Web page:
Literal translation for the Latin is Fear of The Market Place.

Agoraphobia is a Psychological condition that can manifest at anytime in life, although it is usually occurs in the 20's and is suffered by Women more than Men. It is characterised mainly by the sufferer avoiding crowds and public places. In some cases sufferers also fear open spaces.

People will often start to restrict their activities to a smaller and smaller area, eventually leading to a situation where even the leaving the home will cause a Panic Attack. Depression is another symptom.

Below are some more common symptoms that people may suffer from, although I personally have not experienced all of the below.


People have reported that when they first experience Panic Attacks associated with Agoraphobia they feel as thought they are having a heart attack and are about to die, such is the severity of the anxiety.

Treatment

The goal of treatment is to help the phobic personfunction effectively. The success of treatment usually depends upon the severity of the phobia. Systematic desensitization is a behavioural technique used to treat phobias. It is based upon having the person relax, then imagine the components of the phobia, working from the least fearful to the most fearful. Graded real-life exposure has also been used with success to help people overcome their fears. Antianxiety and antidepressive medications are sometimes used to help relieve the symptoms associated with phobias. Dependency on the medication is a possible side effect of this treatment.

Complications

Agoraphobia may cause problems with work and social life. Also, if suffered from in the teenage years, schooling may be affected. Recovery is possible, although strong willpower is needed to overcome the initial fears. The hardest part of recovery is to come to terms with the fact that something is wrong, and that if left untreated, will seriously hamper you ability to function in life.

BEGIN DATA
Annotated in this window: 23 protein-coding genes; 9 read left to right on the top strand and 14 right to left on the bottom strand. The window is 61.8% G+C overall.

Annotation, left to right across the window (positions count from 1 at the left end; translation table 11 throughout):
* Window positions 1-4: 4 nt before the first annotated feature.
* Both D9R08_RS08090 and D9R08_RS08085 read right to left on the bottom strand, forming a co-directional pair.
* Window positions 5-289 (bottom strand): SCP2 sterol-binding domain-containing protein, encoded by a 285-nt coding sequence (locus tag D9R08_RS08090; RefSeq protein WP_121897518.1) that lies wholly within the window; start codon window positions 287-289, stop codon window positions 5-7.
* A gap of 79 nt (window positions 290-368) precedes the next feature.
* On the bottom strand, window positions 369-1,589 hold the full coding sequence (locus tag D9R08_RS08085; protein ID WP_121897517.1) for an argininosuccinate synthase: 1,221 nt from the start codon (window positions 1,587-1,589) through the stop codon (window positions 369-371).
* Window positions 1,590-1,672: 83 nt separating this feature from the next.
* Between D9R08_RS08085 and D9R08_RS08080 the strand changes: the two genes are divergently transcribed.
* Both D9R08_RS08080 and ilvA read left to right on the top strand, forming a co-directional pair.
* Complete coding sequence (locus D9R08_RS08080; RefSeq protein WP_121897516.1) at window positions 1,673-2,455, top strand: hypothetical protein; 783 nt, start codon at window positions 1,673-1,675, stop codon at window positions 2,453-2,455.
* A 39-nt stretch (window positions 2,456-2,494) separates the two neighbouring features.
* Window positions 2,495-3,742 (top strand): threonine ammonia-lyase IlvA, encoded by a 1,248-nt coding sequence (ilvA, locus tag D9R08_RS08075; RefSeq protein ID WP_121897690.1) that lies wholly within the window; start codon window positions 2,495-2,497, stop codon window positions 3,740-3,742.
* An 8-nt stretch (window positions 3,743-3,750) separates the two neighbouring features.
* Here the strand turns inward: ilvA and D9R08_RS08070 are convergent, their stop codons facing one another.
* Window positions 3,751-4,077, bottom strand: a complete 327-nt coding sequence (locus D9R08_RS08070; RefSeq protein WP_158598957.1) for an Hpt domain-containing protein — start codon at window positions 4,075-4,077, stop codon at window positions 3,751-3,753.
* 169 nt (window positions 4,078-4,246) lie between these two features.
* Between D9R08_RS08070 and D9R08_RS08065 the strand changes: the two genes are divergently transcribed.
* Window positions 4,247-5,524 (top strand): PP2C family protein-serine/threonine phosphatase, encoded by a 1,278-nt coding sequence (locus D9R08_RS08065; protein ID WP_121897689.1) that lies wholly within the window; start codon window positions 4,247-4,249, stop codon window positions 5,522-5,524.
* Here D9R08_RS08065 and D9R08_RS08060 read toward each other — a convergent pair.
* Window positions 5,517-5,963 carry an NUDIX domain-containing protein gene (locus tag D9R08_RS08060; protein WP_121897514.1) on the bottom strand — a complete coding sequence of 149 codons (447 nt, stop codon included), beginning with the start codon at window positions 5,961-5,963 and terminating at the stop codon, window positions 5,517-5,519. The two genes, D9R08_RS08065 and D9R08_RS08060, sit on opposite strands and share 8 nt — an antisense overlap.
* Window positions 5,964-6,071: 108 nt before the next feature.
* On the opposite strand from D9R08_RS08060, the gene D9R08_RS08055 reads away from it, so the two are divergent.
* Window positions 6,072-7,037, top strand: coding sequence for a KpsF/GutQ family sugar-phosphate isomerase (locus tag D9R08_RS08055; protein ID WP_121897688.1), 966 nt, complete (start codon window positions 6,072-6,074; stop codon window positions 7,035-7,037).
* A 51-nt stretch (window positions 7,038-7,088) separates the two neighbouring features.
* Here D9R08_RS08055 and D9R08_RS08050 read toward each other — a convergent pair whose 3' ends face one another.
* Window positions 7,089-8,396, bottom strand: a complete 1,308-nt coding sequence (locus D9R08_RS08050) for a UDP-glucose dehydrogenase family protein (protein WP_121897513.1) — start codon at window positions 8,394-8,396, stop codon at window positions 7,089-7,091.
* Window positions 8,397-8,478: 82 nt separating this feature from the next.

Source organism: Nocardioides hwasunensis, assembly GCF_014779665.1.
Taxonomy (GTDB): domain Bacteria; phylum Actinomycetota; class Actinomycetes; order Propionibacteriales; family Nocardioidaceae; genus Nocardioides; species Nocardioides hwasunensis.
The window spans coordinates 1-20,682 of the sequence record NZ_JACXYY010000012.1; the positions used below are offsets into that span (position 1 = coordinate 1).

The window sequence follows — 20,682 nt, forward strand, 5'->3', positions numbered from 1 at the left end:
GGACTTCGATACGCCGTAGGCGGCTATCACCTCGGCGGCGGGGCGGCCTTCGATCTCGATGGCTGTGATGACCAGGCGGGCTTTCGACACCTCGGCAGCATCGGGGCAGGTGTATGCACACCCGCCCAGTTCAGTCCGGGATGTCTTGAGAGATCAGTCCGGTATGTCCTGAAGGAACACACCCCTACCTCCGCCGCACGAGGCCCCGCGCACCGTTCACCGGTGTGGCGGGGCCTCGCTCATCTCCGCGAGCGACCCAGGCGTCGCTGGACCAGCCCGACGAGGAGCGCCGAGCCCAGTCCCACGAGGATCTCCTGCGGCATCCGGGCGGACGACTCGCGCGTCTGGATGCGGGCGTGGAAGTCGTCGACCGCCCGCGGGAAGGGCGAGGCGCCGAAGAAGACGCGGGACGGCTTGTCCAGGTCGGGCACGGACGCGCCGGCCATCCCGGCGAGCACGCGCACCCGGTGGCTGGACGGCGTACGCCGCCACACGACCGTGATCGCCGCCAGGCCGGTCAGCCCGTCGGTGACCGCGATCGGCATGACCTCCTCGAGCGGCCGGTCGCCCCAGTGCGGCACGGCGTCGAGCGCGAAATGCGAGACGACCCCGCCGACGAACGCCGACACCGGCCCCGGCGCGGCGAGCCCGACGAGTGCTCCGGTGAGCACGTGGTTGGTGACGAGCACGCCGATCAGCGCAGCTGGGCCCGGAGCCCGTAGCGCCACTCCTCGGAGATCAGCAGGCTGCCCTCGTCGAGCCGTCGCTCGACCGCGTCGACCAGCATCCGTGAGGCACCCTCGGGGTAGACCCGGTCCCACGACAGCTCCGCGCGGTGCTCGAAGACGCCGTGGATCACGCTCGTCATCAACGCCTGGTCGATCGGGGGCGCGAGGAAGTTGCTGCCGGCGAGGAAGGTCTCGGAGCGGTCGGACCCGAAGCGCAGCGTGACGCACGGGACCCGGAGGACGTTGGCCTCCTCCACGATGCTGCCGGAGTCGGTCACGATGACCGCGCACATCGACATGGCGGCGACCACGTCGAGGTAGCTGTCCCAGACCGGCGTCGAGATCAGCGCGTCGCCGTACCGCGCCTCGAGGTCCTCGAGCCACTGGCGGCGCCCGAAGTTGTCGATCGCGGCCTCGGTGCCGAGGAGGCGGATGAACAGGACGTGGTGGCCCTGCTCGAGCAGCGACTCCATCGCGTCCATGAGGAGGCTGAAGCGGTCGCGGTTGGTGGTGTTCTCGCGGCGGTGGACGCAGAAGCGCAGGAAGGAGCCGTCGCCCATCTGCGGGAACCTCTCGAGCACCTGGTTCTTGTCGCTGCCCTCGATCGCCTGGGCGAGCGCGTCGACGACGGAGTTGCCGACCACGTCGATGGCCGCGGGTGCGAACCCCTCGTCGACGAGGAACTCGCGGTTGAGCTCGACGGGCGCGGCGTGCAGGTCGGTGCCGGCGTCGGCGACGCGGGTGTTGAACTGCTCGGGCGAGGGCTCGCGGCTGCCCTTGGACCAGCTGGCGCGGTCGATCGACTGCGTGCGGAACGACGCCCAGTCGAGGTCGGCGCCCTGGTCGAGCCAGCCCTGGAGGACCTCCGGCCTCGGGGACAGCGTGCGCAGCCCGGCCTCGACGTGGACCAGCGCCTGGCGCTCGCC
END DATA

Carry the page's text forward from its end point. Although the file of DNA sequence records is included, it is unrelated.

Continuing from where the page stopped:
Additional information from www.healthanswers.com

Recent research has revealed that agoraphobia is often secondary to panic disorder (the state of having frequent panic attacks), not vice versa as these otherwise accurate writeups state (citations for this and other assertions follow). Although they have a variety of causes and predisposing factors, panic attacks are generally caused by catastrophic misinterpretation of bodily sensations that are inherently benign. Much research has demonstrated that subjects with panic disorder are more likely to interpret ordinary, transient feelings of dizziness or faintness as signs of a heart attack, stroke, or nervous breakdown (among other things). This leads to heightened arousal, which in turn intensifies their sensations, and the spiral continues upwards until they have a panic attack.

The effect of this is that these people become extremely fearful of future attacks, and worry that if they are away from home and safety they will suffer an attack and something horrible will happen. This hypervigilance, of course, just increases their chances of having one. In this manner, panic disorder actually leads to agoraphobia. Similarly, treatment for panic disorder (involving education about the mechanisms above and gradual exposure to sensations like racing heart and hyperventilation, along with relaxation training) can lead to substantial improvement in agoraphobia as the subject's confidence in their basic safety and coping skills increases.

For basic information on the PD-agoraphobia link, see http://text.nlm.nih.gov/nih/cdc/www/85txt.html.
For information on panic disorder and catastrophic predictions, see Salkovskis, P., Clark, D., & Gelder, M. (1996). Cognitive-behaviour links in the persistence of panic. Behaviour Research and Therapy, 34, 453-458.